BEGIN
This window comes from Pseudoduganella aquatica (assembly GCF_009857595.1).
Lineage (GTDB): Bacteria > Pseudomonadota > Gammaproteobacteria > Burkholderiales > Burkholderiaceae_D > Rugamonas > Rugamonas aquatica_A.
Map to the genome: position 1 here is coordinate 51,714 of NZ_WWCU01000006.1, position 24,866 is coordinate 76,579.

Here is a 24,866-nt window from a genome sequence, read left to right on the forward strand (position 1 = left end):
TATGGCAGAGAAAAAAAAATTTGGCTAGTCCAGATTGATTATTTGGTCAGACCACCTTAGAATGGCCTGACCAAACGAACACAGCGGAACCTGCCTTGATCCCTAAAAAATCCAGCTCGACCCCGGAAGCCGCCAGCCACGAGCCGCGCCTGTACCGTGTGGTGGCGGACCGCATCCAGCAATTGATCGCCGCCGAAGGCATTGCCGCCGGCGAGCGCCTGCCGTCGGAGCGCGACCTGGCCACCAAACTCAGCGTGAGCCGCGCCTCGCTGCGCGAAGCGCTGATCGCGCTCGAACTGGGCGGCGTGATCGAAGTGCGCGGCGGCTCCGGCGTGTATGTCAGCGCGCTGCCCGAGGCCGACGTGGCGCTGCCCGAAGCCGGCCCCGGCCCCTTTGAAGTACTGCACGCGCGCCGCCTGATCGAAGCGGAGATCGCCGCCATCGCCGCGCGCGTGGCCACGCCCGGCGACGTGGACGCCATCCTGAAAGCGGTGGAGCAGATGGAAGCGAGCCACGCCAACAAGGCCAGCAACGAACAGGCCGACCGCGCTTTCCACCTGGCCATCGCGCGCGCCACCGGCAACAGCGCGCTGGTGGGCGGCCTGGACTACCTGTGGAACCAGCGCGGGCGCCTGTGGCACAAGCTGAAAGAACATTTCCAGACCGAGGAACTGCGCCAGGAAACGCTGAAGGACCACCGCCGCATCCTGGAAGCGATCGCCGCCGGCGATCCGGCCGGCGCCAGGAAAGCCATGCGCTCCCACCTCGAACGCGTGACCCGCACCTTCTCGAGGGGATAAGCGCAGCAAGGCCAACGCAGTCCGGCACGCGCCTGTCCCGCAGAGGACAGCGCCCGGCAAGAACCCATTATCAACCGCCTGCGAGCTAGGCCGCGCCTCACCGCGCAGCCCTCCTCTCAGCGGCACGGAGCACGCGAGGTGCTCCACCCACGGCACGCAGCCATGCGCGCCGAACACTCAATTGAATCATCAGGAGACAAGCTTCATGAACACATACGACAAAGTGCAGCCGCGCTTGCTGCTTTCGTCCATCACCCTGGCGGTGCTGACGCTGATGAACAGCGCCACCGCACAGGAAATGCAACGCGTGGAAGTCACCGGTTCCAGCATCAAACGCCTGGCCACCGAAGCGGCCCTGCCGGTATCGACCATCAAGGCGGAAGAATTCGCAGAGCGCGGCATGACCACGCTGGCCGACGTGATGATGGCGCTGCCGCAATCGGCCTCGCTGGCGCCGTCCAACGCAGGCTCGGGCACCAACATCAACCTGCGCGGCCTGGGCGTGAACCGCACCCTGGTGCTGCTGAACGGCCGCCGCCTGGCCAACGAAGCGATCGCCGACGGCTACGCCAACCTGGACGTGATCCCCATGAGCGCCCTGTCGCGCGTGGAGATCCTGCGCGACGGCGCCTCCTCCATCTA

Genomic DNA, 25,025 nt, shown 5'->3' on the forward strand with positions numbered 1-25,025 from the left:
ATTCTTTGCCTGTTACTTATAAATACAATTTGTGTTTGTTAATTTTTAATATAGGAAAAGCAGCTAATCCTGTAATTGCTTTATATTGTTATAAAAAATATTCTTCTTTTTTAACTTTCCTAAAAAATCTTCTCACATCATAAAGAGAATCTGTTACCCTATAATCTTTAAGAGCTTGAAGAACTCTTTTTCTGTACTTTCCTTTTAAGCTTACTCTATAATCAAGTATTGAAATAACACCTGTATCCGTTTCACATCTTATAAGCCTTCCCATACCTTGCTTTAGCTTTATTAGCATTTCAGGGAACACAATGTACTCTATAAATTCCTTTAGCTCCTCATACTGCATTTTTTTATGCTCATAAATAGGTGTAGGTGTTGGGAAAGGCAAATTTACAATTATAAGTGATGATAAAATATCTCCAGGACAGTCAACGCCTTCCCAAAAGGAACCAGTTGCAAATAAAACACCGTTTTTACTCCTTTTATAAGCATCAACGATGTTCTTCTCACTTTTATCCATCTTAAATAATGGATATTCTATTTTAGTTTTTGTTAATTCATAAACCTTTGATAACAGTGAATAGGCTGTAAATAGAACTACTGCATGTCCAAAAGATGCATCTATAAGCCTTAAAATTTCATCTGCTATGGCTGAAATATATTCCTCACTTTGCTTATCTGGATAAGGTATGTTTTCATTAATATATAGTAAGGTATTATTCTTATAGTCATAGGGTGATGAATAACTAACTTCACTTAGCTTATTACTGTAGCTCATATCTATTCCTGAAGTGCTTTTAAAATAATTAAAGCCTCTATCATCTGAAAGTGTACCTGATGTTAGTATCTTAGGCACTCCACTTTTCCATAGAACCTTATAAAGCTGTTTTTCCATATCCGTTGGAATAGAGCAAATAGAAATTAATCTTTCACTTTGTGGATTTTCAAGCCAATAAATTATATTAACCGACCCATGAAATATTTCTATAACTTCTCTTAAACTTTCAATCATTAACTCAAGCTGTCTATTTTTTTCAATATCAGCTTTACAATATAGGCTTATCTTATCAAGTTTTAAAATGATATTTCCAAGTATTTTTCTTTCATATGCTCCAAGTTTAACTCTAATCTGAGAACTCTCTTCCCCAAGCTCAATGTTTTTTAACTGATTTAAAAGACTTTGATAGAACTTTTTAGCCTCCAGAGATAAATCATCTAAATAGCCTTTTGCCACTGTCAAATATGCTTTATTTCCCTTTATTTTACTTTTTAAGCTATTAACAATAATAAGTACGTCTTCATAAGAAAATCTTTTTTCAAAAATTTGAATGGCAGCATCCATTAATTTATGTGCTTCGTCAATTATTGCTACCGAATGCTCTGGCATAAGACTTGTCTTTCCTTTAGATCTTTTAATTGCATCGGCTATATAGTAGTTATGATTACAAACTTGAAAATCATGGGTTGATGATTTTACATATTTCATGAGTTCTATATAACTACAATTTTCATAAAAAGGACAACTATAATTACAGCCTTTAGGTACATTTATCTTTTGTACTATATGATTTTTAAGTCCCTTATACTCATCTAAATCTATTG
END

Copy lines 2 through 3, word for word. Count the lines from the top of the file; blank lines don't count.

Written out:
Lineage (GTDB): Bacteria > Pseudomonadota > Gammaproteobacteria > Burkholderiales > Burkholderiaceae_D > Rugamonas > Rugamonas aquatica_A.
Map to the genome: position 1 here is coordinate 51,714 of NZ_WWCU01000006.1, position 24,866 is coordinate 76,579.